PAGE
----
BRIAN ENO: THE EQUATORIAL STARS (w. Robert Fripp) (2004)
1) Meissa; 2) Lyra; 3) Tarazed; 4) Lupus; 5) Ankaa; 6) Altair; 7) Terebellum.
Long time no see! The last «Fripp & Eno» album had been released almost thirty years ago, even though, technically, the two sonic wizards still managed to cross creative paths every now and then. Lots of water under the bridge, too, and while the title of this third full-scale collaboration also happens to have the word star in it, the album has very little in common with Evening Star, or, in fact, with anything that you'd normally associate with Robert Fripp.
Genre-wise, this here is not «noise», or «drone»: The Equatorial Stars, a record dedicated to the still, visibly immanent beauty and mystery of those little lighted dots above our heads, is a 100% ambient record, focusing on static atmosphere much more than on any sort of musical development. And old man Robert seems perfectly content here to stick to a quiet, inobtrusive, repetitive style of playing, without any dynamic pre-planning of where a particular guitar melody is supposed to go or how it could gradually and subtly gain in intensity. In other words, a perfect setup is made for one of the most boring albums ever released — a record in which Robert Fripp, the demon hero of ʽ21st Century Schizoid Manʼ, signs a contract with your local airport.
Strangely, though, the setup works, and scrolling up to see which was the previous Brian Eno ambient album that I liked to a comparable degree, I stopped at Apollo, which was hardly surprising — it's like The Equatorial Stars simply forgets about everything Eno did in between 1983 and 2004, and acts as a logical sequel to that mini-masterpiece. Only instead of grizzly Canadian bear Daniel Lanois you get clean-cut English gentleman Robert Fripp, who never forgets to wear a freshly starched collar under that space suit. Do they offer five o'clock tea on Meissa? Probably not, which is why they had to visit all the other stars as well.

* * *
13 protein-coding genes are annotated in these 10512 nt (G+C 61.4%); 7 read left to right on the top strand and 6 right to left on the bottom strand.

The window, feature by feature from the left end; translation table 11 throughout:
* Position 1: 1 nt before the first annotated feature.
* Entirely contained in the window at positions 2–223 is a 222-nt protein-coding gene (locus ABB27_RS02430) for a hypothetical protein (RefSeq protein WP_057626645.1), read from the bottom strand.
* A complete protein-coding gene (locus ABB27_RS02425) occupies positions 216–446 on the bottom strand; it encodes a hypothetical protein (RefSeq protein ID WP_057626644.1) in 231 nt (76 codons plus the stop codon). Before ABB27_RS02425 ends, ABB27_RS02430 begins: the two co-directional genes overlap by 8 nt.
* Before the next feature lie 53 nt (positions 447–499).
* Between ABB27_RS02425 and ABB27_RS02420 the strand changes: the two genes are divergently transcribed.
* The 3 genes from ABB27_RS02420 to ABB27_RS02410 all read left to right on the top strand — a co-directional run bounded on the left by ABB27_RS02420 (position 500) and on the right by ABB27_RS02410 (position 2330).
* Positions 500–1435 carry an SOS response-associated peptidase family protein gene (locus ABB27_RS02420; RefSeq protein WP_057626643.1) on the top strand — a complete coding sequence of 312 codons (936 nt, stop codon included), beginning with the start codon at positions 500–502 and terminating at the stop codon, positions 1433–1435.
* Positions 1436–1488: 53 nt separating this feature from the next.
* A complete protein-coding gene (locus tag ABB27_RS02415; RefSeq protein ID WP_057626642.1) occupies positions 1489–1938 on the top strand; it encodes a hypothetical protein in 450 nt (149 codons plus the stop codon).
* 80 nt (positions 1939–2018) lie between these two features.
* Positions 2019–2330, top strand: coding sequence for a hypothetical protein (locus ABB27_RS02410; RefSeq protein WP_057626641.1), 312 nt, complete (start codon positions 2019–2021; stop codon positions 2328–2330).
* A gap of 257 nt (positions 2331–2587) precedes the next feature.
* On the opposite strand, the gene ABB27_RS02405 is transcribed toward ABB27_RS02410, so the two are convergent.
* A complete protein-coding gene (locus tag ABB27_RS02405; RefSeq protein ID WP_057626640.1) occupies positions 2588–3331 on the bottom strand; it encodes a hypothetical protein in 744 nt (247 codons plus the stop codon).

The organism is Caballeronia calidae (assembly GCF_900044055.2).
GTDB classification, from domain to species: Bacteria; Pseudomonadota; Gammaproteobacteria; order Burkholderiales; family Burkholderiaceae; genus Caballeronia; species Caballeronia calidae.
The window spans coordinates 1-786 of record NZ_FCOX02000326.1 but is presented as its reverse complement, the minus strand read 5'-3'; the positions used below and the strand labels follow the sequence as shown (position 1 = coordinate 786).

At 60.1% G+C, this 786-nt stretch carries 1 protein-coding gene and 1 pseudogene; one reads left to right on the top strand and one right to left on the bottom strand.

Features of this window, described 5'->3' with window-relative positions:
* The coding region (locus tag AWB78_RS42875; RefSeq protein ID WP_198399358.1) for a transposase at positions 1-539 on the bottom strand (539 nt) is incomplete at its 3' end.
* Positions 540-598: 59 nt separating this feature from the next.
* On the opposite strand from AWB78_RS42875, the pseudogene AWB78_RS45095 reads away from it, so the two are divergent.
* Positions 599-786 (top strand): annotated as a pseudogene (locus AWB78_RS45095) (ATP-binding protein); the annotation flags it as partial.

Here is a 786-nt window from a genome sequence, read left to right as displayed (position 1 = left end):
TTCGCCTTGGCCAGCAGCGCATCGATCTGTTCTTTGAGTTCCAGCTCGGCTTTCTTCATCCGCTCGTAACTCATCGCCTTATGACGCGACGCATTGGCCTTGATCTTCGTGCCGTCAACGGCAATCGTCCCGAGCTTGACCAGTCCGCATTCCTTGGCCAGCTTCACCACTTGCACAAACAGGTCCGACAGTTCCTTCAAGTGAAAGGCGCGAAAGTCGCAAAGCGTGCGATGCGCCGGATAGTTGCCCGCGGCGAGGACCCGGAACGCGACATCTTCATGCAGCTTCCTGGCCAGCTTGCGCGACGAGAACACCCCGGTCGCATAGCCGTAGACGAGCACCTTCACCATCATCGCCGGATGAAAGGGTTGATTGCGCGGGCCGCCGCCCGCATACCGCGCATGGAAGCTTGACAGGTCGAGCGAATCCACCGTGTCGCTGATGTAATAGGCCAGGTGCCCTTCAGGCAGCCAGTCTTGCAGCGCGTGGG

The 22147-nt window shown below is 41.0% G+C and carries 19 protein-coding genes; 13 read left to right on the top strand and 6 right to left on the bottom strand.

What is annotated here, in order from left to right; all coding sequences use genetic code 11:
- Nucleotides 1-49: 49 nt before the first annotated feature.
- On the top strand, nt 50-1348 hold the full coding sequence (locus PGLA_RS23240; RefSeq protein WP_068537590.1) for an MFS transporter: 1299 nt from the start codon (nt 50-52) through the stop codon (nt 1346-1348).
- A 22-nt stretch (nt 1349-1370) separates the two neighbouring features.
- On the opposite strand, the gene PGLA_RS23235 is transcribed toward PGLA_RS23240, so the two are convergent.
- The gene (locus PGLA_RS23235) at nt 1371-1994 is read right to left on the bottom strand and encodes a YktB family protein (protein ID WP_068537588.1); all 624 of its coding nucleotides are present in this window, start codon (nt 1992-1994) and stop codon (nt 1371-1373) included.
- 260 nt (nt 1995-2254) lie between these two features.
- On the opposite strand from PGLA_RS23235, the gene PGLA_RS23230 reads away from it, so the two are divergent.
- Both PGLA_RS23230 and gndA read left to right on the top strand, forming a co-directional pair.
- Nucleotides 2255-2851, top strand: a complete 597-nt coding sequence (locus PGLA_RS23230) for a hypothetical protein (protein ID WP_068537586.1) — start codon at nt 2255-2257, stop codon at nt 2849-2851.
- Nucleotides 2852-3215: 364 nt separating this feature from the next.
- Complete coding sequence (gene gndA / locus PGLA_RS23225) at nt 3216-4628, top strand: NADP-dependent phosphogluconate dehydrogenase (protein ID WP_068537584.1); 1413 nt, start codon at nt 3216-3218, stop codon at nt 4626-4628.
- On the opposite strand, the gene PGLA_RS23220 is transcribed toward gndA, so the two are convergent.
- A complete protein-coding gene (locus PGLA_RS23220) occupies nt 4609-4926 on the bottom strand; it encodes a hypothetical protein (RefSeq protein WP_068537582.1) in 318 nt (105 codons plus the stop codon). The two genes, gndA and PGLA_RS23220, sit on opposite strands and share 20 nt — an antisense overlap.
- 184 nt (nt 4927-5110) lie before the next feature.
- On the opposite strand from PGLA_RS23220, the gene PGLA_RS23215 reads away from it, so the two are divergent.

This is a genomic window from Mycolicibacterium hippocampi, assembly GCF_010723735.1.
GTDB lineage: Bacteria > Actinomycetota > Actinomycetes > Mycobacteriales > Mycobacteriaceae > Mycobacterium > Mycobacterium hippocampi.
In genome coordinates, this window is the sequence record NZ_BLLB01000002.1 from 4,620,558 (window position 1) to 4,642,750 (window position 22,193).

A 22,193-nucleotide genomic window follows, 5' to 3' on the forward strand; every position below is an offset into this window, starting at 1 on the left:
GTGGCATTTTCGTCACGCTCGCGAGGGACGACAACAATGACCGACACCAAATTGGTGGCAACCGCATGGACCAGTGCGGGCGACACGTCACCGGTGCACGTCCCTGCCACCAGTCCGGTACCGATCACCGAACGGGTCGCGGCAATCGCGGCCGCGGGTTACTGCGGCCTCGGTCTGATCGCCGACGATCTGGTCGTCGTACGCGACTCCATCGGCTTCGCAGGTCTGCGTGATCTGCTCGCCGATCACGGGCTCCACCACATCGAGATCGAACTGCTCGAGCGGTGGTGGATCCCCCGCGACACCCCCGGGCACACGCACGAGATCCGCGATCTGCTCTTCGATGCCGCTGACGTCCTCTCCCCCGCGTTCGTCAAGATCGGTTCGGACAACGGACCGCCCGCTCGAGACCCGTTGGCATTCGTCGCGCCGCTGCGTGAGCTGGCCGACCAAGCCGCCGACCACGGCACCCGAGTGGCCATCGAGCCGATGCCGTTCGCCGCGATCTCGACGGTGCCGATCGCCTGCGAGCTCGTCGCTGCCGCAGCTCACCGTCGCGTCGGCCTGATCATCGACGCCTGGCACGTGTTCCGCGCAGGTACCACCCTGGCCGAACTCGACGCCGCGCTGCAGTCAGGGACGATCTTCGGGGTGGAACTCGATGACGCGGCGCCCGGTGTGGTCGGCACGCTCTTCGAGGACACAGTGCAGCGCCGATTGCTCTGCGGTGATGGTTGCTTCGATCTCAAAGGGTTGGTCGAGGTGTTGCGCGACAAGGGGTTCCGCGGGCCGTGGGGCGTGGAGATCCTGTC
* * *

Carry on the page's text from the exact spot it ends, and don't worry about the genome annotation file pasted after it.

Actually, Fripp as a contributor to the frozen field of ambient turns out to be surprisingly efficient. On ʽMeissaʼ, set against Brian's twinkle-twinkle-little-star droplets of electronic keyboards, he plays a minimalistic bass-heavy humming solo, which often sounds as if someone were really slowly bowing a cracked old cello with just one string on it — and the two parts merge together blissfully, as if Eno's high-pitched sounds were «life», Fripp's low-grumbling solo were «death», and everything else was trapped in between. Or if you think that's pretty far-fetched, you can just return to the usual idea of various types of aliens roaming the galaxy. Small, hasty, fussy ones engineered by Eno and large, slow, grumbly ones manipulated by Fripp.
The formula is repeated in a number of similar, but slightly different ways throughout the record, and it's not as if every track here has its own face: in fact, your conscience will probably only be slightly altered with ʽAltairʼ, where we have some programmed percussion and a surprisingly funky, though very faintly mixed, rhythm track — hello from the age of Nerve Net? — that might just as well not be present. Maybe they got it from a reliable source in the astrological community that the population on Altair is particularly fond of nightclubbing, but more likely, they just had this rhythm track lying around by accident and they thought that it would be a nice incidental way to confound some people's expectations. Because it doesn't really matter — what matters are those little whistling flushes and flusters of guitar-like keyboards and keyboard-like guitars, probably representing the careless (and purposeless) spirits of all your dead ancestors who were seduced by low rent costs on Altair over the millennia. The rhythm track is just an echo of the irritating boombox that one of the brothers forgot to turn off.
Anyway, to me it all seems like a decent return to ambient form by Eno, and a startling side project for Fripp — unlike those two early albums, Equatorial Stars may not lay any claim to any sort of innovation, but it is still a somewhat different project, and it actually makes an even colder, an even more dangerous and impenetrable place out of open space than Apollo ever did. It seems too busy to get everything possible out of just one type of atmospheric texture to be really comparable to Apollo — but it does achieve what it set out to do. Probably the best way to experience it, though, would be by blasting it at full volume into the sky on a particularly clear and starry night while lying on your back in the grass and trying to remember as many constellation names as your memory allows you to carry. This will bring you one step closer to rupturing the spacetime continuum, I'm sure, and you'll never want to worry about the little things again.